Early Childhood Development Classes for 2-3 year olds

Early Childhood Development Classes for 2-3 year olds

words by Madeline Fairley

As children develop from toddlerhood to childhood, they work through a range of important developmental milestones. These include social, emotional, physical and intellectual phases. They develop the need to work on fine-motor skills for movement and voice, each an important building block to ensure they have a good start to schooling, and social experiences.

The Milestones of Development (According to Piaget’s Cognitive Developmental Phases):
  1. Cognitive development: how the child thinks and learns.
  2. Social and Emotional development: how children react in social settings, and form and maintain relationships.
  3. Intellectual development: a child’s ability to learn and grow in areas of basic academics (i.e. reading, talking, and communicating)
  4. Physical Development: often broken into two subsection of fine-motor skills such as small action play with fingers and holding or playing with objects; and gross skills such as walking, running, and jumping.

As outlined by the Child Development Institute, play therapies, and early development lessons allow toddlers and kindy-aged children to develop all of these skills, and an independence in their own learning, before entering their school years. Play, art, and drama provide a platform for toddlers to develop skills in these important phases before they reach the school age.

Traditionally, as learning activities for kids, arts and drama have been somewhat looked over in favour of more academic activities. But more recently, parents and caregivers have started to realise the benefits of learning through development-based art and drama activities. Shore suggests that we have recently seen an increase in academic writing and psychological research into play therapies, drama and art classes helping children reach their developmental milestones*. In her book, “The Practitioner’s Guide to Child Art Therapy”, she suggests the need for artistic development in children of this age, referencing the ‘Terrible and Wonderful two’s’ and the ‘Play Age Years’ as the ages between 3 and 6.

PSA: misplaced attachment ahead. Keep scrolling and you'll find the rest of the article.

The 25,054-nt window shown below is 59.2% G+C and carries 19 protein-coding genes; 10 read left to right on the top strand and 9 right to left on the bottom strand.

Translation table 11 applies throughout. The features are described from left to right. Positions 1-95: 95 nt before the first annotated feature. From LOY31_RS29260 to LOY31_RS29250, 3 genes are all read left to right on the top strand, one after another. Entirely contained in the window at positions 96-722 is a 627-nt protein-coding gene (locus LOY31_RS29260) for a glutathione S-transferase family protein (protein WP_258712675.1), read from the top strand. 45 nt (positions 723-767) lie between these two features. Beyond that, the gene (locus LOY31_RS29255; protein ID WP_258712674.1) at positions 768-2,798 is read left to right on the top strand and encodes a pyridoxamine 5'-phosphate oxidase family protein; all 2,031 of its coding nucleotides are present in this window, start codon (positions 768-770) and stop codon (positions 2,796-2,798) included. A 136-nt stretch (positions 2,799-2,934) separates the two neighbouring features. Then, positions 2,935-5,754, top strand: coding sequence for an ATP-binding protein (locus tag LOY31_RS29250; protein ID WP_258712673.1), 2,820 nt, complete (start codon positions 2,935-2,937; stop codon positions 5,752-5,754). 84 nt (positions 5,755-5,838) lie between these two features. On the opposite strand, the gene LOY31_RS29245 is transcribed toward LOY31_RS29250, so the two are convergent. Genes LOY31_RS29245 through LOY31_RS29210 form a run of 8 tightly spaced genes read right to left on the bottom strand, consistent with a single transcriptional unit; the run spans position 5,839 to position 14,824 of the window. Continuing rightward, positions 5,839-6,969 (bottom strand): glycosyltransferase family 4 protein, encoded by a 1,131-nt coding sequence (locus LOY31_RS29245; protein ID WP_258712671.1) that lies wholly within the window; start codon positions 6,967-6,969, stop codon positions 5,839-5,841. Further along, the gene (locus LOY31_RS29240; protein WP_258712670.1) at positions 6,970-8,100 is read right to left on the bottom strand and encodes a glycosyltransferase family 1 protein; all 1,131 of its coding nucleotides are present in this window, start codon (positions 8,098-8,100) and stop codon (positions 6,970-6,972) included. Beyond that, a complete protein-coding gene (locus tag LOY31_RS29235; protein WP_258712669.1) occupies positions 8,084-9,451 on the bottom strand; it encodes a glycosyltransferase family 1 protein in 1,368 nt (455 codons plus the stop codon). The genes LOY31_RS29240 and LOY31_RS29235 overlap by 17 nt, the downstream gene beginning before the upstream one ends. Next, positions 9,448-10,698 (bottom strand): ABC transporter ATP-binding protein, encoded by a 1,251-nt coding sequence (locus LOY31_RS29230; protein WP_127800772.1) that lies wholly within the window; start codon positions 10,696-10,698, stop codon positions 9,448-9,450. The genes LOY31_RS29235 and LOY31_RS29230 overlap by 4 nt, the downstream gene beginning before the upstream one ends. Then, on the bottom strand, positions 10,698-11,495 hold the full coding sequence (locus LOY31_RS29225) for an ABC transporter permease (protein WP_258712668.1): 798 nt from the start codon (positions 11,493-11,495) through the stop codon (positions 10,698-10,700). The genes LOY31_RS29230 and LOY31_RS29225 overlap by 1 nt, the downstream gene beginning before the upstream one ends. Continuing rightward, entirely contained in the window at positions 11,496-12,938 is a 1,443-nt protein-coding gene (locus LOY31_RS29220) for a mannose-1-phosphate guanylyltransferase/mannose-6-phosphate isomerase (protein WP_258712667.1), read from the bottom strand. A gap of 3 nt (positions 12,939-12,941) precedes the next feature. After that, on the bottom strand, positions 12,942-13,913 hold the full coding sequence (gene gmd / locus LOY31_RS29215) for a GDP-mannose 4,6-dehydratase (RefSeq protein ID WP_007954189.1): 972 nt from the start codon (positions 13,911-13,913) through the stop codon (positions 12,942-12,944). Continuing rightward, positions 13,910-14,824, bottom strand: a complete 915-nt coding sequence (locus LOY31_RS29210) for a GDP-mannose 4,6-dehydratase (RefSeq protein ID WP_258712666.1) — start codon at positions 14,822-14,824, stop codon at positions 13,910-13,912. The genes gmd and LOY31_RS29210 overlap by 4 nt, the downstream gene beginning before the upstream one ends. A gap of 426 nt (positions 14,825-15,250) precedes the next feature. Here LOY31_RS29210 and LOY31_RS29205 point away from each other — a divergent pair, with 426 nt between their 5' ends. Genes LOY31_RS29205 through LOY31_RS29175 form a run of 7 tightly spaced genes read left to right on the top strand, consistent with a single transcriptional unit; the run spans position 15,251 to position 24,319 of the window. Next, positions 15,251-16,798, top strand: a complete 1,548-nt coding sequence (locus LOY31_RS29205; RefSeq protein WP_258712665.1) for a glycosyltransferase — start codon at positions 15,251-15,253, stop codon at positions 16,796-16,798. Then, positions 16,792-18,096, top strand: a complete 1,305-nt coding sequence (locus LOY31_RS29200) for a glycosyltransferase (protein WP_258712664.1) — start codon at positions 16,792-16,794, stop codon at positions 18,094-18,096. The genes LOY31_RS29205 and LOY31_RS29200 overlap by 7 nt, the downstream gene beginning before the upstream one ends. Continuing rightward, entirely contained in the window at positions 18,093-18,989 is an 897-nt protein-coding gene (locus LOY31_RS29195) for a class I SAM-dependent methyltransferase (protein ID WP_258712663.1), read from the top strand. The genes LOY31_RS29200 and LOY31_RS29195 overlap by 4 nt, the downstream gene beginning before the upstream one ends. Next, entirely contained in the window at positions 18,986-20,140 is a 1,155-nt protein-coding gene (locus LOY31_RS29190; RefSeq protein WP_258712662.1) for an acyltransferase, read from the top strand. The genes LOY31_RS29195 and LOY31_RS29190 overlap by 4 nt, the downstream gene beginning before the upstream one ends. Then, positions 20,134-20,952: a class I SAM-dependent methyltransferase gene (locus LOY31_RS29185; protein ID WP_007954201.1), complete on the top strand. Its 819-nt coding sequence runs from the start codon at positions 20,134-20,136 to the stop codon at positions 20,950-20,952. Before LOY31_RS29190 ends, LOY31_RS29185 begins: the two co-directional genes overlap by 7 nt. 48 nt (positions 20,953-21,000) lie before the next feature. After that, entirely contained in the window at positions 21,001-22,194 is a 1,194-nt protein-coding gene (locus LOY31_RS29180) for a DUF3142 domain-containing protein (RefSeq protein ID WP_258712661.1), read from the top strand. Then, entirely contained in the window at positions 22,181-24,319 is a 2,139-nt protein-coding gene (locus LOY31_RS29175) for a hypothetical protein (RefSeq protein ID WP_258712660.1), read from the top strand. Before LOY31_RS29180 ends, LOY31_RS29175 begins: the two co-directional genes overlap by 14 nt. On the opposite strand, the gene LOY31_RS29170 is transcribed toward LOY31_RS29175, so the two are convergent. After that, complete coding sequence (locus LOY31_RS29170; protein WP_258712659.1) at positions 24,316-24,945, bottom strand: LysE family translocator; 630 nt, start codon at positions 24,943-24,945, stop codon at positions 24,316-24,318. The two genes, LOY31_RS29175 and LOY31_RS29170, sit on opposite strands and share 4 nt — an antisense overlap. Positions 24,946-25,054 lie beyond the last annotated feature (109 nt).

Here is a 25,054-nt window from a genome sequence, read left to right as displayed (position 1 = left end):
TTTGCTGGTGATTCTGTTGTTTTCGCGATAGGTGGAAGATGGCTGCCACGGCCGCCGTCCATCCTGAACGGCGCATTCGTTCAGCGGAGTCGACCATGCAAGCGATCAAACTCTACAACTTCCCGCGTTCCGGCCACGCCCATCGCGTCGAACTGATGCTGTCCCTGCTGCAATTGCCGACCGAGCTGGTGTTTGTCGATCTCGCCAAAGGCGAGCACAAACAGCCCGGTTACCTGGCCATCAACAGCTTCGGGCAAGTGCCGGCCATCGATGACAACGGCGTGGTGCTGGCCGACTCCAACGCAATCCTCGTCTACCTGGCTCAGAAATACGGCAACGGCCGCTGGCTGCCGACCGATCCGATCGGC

Around the age of 2 years, children tend to start jumping into everything feet first…including off beds and couches! In terms of childhood development, this is simply showing that children are now starting to control both sides of their bodies and coordinate their movements. This is where drama and art come in!

Chatterbubs Classes at Speak Up Studio:

Drama and art classes for early childhood development allow children to feel encouraged and safe in their learning. Within these classes teachers can focus on developing children’s fine-motor skills through art, and coordinated movement through drama and dance.

Early Childhood Development classes will provide students with a space to show off their identity and each new goals in a light-hearted and creative way. In these early childhood development classes, children will be able to express themselves, and develop different ways of moving and creating.

Some games and activities include:
  • Sensory games, textures and colours, catching and throwing;
  • dancing, balancing, movement, and body awareness;
  • learning differences (like warm & cold);
  • colouful painting, art skills, and creativity;
  • reading readiness and story telling;
  • memory games and patterns;
  • following the leader and group work;
  • auditory training, listening skills, and counting.
Try this at home a fun, early learning drama activity at home
  • Choose their favourite picture book and read it through with them.
  • Ask them to tell you what characters are in the book. Who are the main people in the story? Who is the narrator of the story? Or who is telling the story?
  • Once you’ve finished the book, ask them to think of their very own character that they could tell a story about. It could be an animal, or a person, or a fantasy creature… anything!
  • Provide them with a piece of paper and some coloured pencils or paints so that they can then draw their character. (Provide a model for your child so they may feel more comfortable with this process)
  • Once they have designed their character, help them write down a few things about their character.
  • This could include the characters name, age, and where they live, what their character likes and dislikes, who the characters family is, and anything else they want to think of.
  • Now ask them to tell you what the character might be doing on a day like today.
  • From here they will be able to tell you a story about their character, and from their start to act out the story with actions.
  • Tell them that it is ok to be as silly as they want to be (encourage dancing, singing, and exaggerated movement).

This is a great way for kids to become involved in a story, and learn the dimensions of story telling in a fun way. They will also have at the chance to be completely creative and develop their own sense of self whilst creating a new and exciting character. Kids can then have the opportunity to try their hand at acting, and being completely silly by making up a new story for their own special character.

Read more about play therapy and develop classes at:


*Annette Shore. (2013). “The Practitioner’s Guide to Child Art Therapy: Fostering Creativity and Relationship Growth.”


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